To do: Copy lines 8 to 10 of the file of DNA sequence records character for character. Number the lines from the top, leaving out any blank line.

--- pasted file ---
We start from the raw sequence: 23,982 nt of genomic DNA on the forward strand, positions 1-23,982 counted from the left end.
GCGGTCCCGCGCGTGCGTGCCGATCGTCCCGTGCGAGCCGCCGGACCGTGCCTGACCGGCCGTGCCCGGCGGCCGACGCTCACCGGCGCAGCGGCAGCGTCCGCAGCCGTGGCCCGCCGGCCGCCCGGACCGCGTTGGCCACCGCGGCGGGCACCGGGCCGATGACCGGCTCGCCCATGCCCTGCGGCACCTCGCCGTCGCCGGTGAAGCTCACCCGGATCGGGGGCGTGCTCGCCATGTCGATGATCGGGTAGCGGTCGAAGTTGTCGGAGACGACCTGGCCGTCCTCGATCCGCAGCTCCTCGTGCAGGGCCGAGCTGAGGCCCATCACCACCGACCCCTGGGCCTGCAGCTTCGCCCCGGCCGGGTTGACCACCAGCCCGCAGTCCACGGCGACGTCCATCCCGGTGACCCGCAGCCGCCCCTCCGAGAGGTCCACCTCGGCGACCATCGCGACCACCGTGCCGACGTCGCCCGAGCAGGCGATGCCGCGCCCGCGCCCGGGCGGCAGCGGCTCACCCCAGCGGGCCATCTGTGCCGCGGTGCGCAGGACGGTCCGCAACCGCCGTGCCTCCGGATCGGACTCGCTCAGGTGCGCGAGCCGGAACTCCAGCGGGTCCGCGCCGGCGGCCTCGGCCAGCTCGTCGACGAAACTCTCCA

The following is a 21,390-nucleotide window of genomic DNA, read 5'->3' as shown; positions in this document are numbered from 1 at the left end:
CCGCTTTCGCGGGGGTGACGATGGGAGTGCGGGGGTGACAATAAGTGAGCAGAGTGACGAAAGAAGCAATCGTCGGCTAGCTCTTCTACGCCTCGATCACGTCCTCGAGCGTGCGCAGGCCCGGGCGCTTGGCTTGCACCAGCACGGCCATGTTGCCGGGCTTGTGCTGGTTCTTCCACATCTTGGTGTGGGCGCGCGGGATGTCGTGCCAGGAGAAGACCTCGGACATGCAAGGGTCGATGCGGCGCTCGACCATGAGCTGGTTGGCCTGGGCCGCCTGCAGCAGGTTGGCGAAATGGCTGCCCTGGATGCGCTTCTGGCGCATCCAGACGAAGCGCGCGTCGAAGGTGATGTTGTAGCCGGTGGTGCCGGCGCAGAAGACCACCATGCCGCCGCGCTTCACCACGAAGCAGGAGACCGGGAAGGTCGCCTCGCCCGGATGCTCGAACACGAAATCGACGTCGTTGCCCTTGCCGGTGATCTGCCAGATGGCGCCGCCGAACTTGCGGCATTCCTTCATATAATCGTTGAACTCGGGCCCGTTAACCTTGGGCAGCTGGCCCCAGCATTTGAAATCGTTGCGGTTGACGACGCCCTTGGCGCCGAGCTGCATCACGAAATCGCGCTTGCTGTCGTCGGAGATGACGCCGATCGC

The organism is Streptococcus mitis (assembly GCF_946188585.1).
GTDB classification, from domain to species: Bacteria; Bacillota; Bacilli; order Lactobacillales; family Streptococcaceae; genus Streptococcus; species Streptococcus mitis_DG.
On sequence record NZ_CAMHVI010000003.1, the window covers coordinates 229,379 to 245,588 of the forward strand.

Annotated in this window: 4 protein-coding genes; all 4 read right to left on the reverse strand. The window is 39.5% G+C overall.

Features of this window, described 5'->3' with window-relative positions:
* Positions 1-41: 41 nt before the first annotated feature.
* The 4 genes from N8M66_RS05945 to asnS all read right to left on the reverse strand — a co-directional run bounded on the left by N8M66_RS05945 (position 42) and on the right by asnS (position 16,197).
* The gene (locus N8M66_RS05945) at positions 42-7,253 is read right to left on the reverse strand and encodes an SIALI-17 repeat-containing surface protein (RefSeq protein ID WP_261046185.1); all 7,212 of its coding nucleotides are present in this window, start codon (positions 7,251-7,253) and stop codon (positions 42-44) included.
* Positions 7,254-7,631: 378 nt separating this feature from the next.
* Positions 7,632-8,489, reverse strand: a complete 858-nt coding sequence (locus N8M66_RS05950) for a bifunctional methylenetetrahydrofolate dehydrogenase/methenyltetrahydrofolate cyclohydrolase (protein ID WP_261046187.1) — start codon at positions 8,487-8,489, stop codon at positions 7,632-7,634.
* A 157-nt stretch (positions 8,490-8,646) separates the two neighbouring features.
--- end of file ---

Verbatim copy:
Annotated in this window: 4 protein-coding genes; all 4 read right to left on the reverse strand. The window is 39.5% G+C overall.

Features of this window, described 5'->3' with window-relative positions:
* Positions 1-41: 41 nt before the first annotated feature.